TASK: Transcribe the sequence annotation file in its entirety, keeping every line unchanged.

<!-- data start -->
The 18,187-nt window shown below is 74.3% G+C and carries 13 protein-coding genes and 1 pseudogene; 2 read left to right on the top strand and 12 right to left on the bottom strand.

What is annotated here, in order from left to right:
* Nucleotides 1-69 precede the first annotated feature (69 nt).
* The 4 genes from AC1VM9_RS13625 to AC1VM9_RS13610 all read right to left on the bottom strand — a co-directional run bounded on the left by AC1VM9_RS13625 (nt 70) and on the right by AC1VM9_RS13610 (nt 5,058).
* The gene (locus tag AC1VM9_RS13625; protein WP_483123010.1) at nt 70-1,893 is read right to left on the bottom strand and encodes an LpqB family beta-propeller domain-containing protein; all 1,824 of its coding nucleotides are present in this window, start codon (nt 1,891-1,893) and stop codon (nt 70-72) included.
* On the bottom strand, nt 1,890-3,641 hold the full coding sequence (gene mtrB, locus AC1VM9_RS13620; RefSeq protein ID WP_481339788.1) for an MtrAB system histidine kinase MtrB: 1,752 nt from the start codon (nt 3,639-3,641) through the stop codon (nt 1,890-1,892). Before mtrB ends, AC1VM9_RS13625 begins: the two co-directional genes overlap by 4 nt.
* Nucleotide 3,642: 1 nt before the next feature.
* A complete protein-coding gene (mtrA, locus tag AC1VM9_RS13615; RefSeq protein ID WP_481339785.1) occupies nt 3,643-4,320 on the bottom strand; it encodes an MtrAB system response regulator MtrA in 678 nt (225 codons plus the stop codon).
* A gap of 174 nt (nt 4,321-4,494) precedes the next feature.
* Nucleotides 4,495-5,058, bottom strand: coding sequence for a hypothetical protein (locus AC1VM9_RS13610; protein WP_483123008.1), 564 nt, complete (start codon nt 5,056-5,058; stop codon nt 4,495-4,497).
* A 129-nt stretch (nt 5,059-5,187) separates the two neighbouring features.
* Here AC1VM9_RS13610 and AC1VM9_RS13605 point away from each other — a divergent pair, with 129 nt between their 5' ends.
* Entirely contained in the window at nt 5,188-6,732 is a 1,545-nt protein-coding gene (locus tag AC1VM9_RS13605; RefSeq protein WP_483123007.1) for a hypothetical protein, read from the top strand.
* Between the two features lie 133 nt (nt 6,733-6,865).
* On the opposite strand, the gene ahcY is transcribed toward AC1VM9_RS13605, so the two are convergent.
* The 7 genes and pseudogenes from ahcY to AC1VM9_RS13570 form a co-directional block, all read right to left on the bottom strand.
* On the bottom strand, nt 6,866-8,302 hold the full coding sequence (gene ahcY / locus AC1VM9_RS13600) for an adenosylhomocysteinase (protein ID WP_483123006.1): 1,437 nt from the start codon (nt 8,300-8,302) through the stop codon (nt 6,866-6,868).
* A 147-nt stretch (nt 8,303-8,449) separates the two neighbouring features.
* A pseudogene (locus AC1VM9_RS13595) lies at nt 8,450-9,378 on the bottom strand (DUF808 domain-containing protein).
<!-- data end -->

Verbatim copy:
The 18,187-nt window shown below is 74.3% G+C and carries 13 protein-coding genes and 1 pseudogene; 2 read left to right on the top strand and 12 right to left on the bottom strand.

What is annotated here, in order from left to right:
* Nucleotides 1-69 precede the first annotated feature (69 nt).
* The 4 genes from AC1VM9_RS13625 to AC1VM9_RS13610 all read right to left on the bottom strand — a co-directional run bounded on the left by AC1VM9_RS13625 (nt 70) and on the right by AC1VM9_RS13610 (nt 5,058).
* The gene (locus tag AC1VM9_RS13625; protein WP_483123010.1) at nt 70-1,893 is read right to left on the bottom strand and encodes an LpqB family beta-propeller domain-containing protein; all 1,824 of its coding nucleotides are present in this window, start codon (nt 1,891-1,893) and stop codon (nt 70-72) included.
* On the bottom strand, nt 1,890-3,641 hold the full coding sequence (gene mtrB, locus AC1VM9_RS13620; RefSeq protein ID WP_481339788.1) for an MtrAB system histidine kinase MtrB: 1,752 nt from the start codon (nt 3,639-3,641) through the stop codon (nt 1,890-1,892). Before mtrB ends, AC1VM9_RS13625 begins: the two co-directional genes overlap by 4 nt.
* Nucleotide 3,642: 1 nt before the next feature.
* A complete protein-coding gene (mtrA, locus tag AC1VM9_RS13615; RefSeq protein ID WP_481339785.1) occupies nt 3,643-4,320 on the bottom strand; it encodes an MtrAB system response regulator MtrA in 678 nt (225 codons plus the stop codon).
* A gap of 174 nt (nt 4,321-4,494) precedes the next feature.
* Nucleotides 4,495-5,058, bottom strand: coding sequence for a hypothetical protein (locus AC1VM9_RS13610; protein WP_483123008.1), 564 nt, complete (start codon nt 5,056-5,058; stop codon nt 4,495-4,497).
* A 129-nt stretch (nt 5,059-5,187) separates the two neighbouring features.
* Here AC1VM9_RS13610 and AC1VM9_RS13605 point away from each other — a divergent pair, with 129 nt between their 5' ends.
* Entirely contained in the window at nt 5,188-6,732 is a 1,545-nt protein-coding gene (locus tag AC1VM9_RS13605; RefSeq protein WP_483123007.1) for a hypothetical protein, read from the top strand.
* Between the two features lie 133 nt (nt 6,733-6,865).
* On the opposite strand, the gene ahcY is transcribed toward AC1VM9_RS13605, so the two are convergent.
* The 7 genes and pseudogenes from ahcY to AC1VM9_RS13570 form a co-directional block, all read right to left on the bottom strand.
* On the bottom strand, nt 6,866-8,302 hold the full coding sequence (gene ahcY / locus AC1VM9_RS13600) for an adenosylhomocysteinase (protein ID WP_483123006.1): 1,437 nt from the start codon (nt 8,300-8,302) through the stop codon (nt 6,866-6,868).
* A 147-nt stretch (nt 8,303-8,449) separates the two neighbouring features.
* A pseudogene (locus AC1VM9_RS13595) lies at nt 8,450-9,378 on the bottom strand (DUF808 domain-containing protein).